Most of us who make a trip to spend a few days in Australia is to fulfill a dream. The rest does to accompany someone who is fulfilling a dream. Of course there will be other reasons but they are the exceptions. The moment to realize my dream had arrived. The only question I have is whether it is worth taking an extension to Western Australia to Perth, Shark Bay, Shell Beach, Pinnacles, and Broome.
For months we deliberate on appetizing but expensive options, such as the desire to travel Australia in caravan or car. We had to discard, Adelaide with Kangaroo Island, Darwin with the Kakadu National Park and a few days in Bali to prepare the hard return to everyday reality.
Another doubt, finally resolved, was whether to choose to do everything for free or to put us in the hands of an agency. The first option was cheaper, but our possible travel companions were falling down the road and in the end we were going alone. I was a bit afraid to face such a faraway destination in a country whose language I did not know and which basically had to be traveled by flight.
So we looked for an organized trip, hoping to have companions with whom to share the moments that the new continent was going to bring us. Finally, the itinerary was prepared with the arrival in Perth, a guided tour of the city reaching Fremantle. We would return to Perth navigating the Swan River, and go for excursion to the Pinnacles desert.
Second stage was the Ayers Rock, enjoying the day of arrival in Uluru at sunrise. The next day was the possibility of climbing to its summit or walking through its base. We would continue with visit and walk through the Olgas Mountains. Then Cairns was on the list with a visit to the rainforest and the great barrier reef.
We would move to Melbourne, with guided tour of the city and tour of the Great Ocean Road to the Twelve Apostles. Finally we would go to Sydney with city tour and cruise on the Bay and one day at the Blue Mountains.
The preparation of the luggage had been laborious. We did not want to go around airports with heavy suitcases, but we had to take into account that we were going to find cool temperatures in Perth. We managed to find the balance between volume and necessity and equipped with two backpacks. I was worried about the transits in Singapore.
The documentation provided by the agency consisted of the entry visas to Australia, the clauses of the insurance, the boarding conditions for the flights and a summary of the route to be carried out with a list of flights, hotels and visits. In Perth someone would be waiting for us at the airport and from that moment on we would receive the precise instructions to face the day to day.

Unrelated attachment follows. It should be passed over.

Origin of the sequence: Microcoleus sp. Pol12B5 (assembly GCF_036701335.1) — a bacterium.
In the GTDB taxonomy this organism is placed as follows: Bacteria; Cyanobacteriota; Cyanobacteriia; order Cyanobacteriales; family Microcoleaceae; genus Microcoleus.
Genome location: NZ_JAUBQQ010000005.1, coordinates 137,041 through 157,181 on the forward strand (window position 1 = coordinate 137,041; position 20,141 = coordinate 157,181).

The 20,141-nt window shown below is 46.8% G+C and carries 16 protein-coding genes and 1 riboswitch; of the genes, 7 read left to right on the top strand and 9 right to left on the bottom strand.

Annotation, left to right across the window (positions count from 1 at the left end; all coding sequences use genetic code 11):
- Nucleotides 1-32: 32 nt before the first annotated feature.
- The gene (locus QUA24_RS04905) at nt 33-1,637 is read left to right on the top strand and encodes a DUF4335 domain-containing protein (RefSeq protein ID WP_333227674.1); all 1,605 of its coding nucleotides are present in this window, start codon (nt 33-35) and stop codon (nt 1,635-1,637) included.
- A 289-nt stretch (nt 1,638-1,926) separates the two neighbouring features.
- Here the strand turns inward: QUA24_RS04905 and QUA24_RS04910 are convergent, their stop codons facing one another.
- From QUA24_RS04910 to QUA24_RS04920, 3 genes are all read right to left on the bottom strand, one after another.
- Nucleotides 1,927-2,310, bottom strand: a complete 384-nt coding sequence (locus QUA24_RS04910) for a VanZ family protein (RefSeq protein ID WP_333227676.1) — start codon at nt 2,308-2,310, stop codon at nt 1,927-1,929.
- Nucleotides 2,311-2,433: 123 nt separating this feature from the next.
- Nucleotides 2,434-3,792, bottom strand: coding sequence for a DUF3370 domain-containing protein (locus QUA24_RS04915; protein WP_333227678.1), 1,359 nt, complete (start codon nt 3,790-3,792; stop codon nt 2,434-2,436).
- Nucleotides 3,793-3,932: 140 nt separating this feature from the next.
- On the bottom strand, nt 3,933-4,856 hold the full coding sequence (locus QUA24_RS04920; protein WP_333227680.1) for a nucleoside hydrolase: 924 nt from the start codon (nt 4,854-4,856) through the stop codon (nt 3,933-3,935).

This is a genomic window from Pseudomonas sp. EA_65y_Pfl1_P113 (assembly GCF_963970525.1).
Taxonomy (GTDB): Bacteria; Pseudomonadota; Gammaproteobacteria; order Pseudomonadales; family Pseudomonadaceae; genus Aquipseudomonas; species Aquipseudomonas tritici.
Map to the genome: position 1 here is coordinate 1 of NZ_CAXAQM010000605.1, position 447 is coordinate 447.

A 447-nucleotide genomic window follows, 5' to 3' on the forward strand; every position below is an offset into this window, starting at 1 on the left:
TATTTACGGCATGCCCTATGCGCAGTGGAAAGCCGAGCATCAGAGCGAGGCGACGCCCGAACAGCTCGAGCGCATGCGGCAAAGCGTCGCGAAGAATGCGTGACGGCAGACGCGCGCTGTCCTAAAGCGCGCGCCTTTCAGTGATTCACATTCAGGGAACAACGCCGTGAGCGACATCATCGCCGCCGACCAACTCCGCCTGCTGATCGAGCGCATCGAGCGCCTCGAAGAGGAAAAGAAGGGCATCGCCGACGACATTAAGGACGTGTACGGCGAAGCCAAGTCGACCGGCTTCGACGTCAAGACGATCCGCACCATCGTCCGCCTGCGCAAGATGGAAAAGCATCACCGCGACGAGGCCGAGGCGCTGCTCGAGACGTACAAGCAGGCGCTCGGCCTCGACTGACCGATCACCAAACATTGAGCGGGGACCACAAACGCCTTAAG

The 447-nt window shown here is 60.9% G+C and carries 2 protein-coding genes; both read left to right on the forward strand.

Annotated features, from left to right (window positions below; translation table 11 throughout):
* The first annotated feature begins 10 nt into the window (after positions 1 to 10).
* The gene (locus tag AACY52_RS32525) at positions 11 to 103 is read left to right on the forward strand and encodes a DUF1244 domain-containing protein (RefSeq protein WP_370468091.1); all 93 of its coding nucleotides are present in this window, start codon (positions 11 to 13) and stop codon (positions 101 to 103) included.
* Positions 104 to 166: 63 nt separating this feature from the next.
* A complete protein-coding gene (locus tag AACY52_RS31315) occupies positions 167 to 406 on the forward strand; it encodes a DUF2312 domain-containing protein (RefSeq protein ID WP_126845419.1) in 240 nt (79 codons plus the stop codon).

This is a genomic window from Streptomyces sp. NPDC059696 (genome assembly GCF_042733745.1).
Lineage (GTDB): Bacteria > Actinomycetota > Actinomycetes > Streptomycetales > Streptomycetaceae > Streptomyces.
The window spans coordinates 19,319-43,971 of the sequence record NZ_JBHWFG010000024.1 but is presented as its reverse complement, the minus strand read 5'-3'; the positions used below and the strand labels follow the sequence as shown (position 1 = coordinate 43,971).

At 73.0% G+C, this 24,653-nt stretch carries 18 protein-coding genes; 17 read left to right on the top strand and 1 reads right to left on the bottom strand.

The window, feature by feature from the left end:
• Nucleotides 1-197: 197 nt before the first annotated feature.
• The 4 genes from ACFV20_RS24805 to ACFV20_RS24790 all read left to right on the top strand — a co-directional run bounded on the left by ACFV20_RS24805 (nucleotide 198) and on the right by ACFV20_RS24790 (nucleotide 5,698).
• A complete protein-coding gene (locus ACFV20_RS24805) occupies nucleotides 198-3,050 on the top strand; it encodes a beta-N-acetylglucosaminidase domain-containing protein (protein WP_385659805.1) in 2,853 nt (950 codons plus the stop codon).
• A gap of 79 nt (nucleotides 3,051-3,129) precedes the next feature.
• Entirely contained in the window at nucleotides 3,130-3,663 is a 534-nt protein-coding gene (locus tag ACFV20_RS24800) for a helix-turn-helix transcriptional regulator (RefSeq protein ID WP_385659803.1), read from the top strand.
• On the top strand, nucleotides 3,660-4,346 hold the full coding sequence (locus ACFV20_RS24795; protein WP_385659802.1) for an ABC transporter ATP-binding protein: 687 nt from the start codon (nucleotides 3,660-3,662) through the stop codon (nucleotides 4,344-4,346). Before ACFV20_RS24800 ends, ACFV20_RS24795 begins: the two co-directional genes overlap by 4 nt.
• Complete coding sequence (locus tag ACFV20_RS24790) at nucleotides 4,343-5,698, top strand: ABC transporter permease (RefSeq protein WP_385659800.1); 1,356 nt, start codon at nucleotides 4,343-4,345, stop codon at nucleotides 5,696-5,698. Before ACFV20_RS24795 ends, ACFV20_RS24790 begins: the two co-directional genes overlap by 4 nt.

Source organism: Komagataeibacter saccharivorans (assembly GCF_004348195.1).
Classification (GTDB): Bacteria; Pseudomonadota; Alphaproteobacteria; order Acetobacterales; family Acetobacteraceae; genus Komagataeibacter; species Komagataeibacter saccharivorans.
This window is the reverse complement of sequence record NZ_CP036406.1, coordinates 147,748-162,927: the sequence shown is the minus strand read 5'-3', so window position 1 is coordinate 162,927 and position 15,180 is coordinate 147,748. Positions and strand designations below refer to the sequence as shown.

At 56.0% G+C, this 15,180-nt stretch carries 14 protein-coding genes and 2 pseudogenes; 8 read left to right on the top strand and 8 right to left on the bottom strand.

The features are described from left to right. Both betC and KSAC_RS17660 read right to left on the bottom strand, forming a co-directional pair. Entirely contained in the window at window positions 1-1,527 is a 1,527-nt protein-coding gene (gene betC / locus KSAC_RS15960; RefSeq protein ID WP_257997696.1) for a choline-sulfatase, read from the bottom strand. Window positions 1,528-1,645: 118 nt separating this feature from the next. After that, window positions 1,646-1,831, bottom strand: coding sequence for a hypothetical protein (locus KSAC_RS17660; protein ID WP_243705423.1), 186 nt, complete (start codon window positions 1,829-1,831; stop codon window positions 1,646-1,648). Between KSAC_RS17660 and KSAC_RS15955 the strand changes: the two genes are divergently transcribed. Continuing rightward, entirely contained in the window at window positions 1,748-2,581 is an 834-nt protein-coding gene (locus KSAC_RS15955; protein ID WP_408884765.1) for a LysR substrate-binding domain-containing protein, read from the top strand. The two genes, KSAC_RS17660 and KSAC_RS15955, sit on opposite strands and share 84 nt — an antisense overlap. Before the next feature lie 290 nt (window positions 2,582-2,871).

A little before 3 o'clock the plane took off with which we started the tour. They served us the snack and after 4 hours of flight, we are in Singapore. The Singapore airport surprised us by how beautiful it is. It looks like a botanical garden, all full of real plants, with orchids of all colors and luxurious corridors and rooms. We miss a little time to see the botanical garden offered to passengers in transit.
The connection was so tight that we could only buy the obligatory magnet for the fridge. At 8 our last flight of the day departed, the one that was finally going to take us to Australia five hours later and without the need to touch our clocks, since the time in Perth is the same as in Singapore. We do not sleep during that flight since the arrival was scheduled at 1:30 and at that time the only thing that could be done was to go to the hotel and get into bed.
We dined, watched a movie and played with the same games that we had in the previous flight, but we managed to stay awake. We also fill out the immigration form.
The dream began to take shape. We were stepping on Australian soil, certainly at an untimely hour but in Australia after all. We were very happy to see that the bags arrived safely. We passed the immigration, and handed in the immigration form. We queued near the luggage belt and without any mishap we arrived at the small waiting room at the Perth International Airport.